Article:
Ethiopia Asked to do More to Curb Ethnic Violence

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ADDIS ABABA, 12 JUNE 2018 – Amnesty International has blamed the Ethiopian government for not doing enough to curb ethnic violence that has been escalating in some regions of the Horn of Africa country.

Groups of youth from the Oromo – Ethiopia’s biggest ethnic group based in Oromia, the country’s largest region, have been accused of targeting thousands of Amhara, the country’s second biggest ethnic group.

Twenty people have been killed in attacks since last October.

“The Ethiopian government must take action to prevent these brutal attacks on the Amhara community, who have been targeted due to their ethnicity and now face being made homeless,” said Joan Nyanyuki, the East Africa director of Amnesty International in a statement.

Amnesty International said during the week ending June 10, Oromo youth groups surrounded Amhara homes, beating residents, and looting property. The victims have said the authorities have done nothing to stop the attackers.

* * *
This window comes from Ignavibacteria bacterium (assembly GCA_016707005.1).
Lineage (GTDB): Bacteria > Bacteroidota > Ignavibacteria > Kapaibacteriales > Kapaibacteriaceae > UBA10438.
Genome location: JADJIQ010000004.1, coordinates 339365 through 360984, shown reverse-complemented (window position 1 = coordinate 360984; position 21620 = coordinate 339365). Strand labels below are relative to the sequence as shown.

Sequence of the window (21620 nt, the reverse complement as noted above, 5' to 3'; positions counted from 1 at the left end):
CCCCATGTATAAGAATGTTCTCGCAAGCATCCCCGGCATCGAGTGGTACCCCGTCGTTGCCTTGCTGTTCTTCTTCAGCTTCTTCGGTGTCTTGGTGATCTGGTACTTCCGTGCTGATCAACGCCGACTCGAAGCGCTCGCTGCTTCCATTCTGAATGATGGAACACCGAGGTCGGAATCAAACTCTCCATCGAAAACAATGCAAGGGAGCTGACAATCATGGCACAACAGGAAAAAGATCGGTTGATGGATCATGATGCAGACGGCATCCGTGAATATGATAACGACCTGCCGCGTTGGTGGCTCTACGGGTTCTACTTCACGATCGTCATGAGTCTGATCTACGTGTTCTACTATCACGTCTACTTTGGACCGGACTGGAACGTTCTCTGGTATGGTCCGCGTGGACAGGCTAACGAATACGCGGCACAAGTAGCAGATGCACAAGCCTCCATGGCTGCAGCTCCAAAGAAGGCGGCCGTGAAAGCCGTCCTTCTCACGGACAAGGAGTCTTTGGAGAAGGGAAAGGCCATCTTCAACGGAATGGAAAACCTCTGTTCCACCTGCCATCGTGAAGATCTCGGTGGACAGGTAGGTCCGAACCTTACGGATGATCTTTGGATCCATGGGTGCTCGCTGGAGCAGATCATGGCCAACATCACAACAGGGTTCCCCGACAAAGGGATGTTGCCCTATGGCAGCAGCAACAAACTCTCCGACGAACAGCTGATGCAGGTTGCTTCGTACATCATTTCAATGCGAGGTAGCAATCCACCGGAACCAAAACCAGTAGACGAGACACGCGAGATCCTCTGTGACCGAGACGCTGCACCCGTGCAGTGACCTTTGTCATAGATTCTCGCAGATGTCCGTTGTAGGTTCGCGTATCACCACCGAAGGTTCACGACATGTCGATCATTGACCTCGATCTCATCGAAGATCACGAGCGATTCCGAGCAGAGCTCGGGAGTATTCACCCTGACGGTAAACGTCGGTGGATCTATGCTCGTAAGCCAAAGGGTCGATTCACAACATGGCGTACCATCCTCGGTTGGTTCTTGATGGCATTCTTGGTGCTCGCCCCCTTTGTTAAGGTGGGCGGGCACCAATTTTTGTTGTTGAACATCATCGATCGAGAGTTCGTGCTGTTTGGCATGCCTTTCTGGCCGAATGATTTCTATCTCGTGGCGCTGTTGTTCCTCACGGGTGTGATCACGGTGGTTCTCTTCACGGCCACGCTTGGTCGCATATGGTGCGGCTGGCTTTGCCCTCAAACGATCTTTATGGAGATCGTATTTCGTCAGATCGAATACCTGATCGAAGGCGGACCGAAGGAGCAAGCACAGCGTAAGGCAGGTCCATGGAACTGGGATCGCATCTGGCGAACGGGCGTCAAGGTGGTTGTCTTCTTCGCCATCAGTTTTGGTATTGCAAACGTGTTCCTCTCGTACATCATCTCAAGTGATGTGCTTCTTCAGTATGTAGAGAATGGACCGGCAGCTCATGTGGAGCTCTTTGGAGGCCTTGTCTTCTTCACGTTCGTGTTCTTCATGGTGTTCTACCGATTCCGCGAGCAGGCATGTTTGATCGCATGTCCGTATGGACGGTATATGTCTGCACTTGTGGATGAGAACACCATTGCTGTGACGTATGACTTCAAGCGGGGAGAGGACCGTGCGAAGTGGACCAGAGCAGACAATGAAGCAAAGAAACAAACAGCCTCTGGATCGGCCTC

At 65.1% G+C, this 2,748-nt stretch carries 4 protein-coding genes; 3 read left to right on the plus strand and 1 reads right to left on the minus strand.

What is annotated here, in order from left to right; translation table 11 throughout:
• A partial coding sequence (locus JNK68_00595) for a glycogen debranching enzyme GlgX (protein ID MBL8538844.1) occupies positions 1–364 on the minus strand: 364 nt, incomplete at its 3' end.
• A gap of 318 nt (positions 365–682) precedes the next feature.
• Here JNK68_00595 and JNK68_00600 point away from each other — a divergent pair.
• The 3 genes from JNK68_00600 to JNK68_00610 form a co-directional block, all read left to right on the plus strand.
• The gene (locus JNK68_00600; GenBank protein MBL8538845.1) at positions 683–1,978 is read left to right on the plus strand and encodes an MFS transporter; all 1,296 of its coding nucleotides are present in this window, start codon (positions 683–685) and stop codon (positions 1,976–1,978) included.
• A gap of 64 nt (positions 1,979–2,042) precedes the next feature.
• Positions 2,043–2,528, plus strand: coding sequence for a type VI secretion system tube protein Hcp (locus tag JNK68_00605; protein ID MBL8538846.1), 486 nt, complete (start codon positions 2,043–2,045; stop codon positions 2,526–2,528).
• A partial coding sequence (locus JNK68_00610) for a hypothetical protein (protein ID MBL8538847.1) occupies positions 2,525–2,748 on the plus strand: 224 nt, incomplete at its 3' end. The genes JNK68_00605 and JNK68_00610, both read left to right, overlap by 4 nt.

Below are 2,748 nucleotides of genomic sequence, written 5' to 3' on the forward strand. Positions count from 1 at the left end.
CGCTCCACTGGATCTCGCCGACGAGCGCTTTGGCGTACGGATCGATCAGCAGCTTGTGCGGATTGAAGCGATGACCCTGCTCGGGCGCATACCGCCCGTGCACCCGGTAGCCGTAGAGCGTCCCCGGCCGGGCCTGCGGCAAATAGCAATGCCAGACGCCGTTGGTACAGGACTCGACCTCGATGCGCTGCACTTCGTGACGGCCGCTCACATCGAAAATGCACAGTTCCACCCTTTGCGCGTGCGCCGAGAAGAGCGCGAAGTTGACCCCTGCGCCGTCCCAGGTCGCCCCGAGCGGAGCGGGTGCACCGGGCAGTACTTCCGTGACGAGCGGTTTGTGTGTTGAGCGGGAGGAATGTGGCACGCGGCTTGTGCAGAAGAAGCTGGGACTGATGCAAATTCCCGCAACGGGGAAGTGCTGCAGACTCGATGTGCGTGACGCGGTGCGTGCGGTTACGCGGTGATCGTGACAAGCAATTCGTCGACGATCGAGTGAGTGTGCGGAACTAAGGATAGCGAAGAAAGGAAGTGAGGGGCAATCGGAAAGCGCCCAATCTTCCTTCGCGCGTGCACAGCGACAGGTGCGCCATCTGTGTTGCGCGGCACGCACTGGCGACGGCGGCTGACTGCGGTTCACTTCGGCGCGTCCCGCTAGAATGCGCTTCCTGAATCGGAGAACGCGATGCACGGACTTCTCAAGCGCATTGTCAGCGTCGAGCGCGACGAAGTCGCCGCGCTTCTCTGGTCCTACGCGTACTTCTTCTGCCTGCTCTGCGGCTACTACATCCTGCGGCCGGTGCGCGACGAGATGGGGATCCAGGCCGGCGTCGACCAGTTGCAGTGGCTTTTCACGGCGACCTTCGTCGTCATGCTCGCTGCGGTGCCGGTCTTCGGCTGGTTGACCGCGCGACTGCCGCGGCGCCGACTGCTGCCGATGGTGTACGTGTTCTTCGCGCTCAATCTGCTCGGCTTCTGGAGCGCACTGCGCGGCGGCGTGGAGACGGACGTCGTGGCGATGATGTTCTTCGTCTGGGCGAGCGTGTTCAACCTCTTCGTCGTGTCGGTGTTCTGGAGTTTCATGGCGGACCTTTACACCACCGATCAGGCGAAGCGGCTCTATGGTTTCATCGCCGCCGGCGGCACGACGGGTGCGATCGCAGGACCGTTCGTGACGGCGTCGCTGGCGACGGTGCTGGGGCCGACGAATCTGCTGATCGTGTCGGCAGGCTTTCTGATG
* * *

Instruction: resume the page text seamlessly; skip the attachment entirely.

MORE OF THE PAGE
The country is divided into ethnically demarcated federal regions.

In 2017, ethnic violence along Oromia’s shared border with neighboring Somali region left hundreds dead and at least 1.1 million displaced, according to the United Nations.

“Ethiopia’s new government has been making great strides to improve human rights in the country, but the pattern of ethnically motivated violent attacks and displacement is being shamefully ignored,” Nyanyuki added.

After assuming the position of prime minister in January 2018, Abiy Ahmed, an Oromo, called for peace in a visit to the Somali regional capital, saying fighting between the two peoples was “contrary to the Ethiopian culture and a shameful spot in our history,” according to media reports.

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